W.Va. AG's office involved after residents complain of bed bugs in Martinsburg apartment complex

Eight complaints from residents in the Cottages of Martinsburg were filed

MARTINSBURG, W.Va. - You know the saying; don't let the bedbugs bite. But what happens when that saying becomes a reality?
For some residents living in the Cottages of Martinsburg, it has.
Some residents said their homes have been infested for months while management is saying they deal with each individual complaint according to protocol.
"I can't live like this. I can't do this. I can't do it,” said Martinsburg resident, Branden Parks.
Moving into the Cottages of Martinsburg just about two months ago, Branden Parks said she was shocked when her son woke up with bite marks.
"I moved into this community, because I thought, as a single mother, I could save some money for my children,” said Parks.
After some research of her own as well as contacting the leasing office, Parks was told that her home was in-fact infested with bed bugs.
"When my kids come through the door, they have to take off all their clothes. They have to immediately go into bags, and I have to take them from bags to the washing machine. It's exhausting,” said Parks.
She said after a report to the leasing office, her home was inspected and exterminated.
As documents from the company show, that inspection was done on March 22 after the bugs were found in the back bedroom. Two more were also scheduled for April 5 and 19.
"They were going to pay for the extermination, and that was it. That was all they could help me with,” said Parks.
WHAG's Erin Miller spoke with the Cottages' manager, Ann Beard, who said that although bed bugs can happen from time to time, the complex responds immediately.
Jason De Vitt, another resident in the complex, said he’s lived on the property for years, and just within the past few months, noticed the infestation.
He said his children no longer sleep in the back bedroom of the home.
"When I checked on my children around 10 or 11 o' clock, before I went to bed, I saw two or three of them on the wall. I would see them moving in their sleep. I saw one or two in their bed, so I had to kill them,” said Martinsburg resident, Jason De Vitt.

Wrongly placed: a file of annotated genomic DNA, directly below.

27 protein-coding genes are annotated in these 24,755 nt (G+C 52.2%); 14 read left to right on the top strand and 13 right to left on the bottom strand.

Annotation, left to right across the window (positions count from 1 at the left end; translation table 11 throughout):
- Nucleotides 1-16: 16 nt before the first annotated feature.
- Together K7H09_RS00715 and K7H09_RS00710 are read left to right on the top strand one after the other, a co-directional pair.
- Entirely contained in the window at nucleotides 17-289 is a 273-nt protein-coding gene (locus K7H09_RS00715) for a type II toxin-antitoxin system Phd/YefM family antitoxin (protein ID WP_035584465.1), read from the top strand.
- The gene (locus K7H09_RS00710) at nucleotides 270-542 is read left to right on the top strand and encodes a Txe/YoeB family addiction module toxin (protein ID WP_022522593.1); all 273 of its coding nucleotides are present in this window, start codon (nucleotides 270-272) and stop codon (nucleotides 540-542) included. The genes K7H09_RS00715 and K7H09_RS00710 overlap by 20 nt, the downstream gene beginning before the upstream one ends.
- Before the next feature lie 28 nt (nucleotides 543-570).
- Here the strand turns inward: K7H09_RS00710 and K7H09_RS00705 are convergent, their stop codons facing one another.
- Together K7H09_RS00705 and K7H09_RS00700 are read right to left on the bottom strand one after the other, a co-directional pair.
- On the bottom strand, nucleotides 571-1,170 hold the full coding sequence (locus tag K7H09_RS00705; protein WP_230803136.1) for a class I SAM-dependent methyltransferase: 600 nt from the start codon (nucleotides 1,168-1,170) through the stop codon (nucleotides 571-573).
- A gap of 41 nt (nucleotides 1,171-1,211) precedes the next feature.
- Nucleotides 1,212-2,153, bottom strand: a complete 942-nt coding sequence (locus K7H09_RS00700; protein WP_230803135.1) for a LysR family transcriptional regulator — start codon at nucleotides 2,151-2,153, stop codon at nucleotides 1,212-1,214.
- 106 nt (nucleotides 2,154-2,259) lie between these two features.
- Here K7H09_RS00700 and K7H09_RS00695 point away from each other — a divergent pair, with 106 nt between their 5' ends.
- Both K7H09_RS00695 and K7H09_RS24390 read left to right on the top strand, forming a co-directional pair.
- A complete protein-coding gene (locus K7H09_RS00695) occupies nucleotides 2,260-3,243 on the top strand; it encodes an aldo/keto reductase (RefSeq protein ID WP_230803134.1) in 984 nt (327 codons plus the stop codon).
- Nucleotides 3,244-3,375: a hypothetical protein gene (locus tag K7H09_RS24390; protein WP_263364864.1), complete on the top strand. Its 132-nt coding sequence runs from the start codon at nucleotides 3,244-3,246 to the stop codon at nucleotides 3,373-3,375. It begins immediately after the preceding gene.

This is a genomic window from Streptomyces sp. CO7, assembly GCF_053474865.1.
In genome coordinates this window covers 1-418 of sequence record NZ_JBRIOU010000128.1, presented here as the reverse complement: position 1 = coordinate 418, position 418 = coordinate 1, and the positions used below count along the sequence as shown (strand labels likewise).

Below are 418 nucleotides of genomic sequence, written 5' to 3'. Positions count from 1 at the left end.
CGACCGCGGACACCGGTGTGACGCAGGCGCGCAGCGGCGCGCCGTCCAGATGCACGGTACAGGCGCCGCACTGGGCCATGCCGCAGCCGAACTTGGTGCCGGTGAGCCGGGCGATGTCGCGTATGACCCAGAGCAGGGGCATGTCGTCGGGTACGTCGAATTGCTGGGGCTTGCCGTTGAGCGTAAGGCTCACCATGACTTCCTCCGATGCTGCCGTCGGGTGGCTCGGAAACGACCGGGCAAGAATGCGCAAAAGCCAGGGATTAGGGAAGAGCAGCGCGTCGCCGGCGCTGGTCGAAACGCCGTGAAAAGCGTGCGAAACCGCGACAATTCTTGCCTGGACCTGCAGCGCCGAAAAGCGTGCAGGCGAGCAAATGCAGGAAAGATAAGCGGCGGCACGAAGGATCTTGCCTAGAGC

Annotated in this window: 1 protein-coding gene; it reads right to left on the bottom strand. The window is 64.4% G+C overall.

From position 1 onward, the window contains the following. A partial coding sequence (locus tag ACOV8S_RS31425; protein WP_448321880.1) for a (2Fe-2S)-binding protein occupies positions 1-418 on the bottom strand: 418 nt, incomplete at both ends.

With a situation like this, Attorney General Patrick Morrisey said it’s not unusual for his office to get involved.
"We can say, throughout the state, we've seen an up-tick in the number of consumer issues relating to bed bugs,” said West Virginia Attorney General Patrick Morrisey.
Parks said this picture was taken in her home one month ago after the first extermination of her home took place.
“And that's only because we have been forced to live in only a section of our home, because we don't go in the back portion of our home,” said Parks.
Beard said that typical protocol for the company is to either use heat treatment or chemical treatment, depending on the existing situation.
She also said that each resident is issued with a 30 day guarantee, and that the resident is not responsible for payment.
"I didn't get a receipt that the house has been cleaned. I was supposed to get a complimentary bed bug cover -- a little sheet that protects my stuff. I didn't get that as well. I didn't get confidence that it was done right,” said De Vitt.
Money aside, the residences whose homes are infested said that they just want their lives back to normal.
Management said that next week a canine inspection has been scheduled for all of the 120 units in the apartment.

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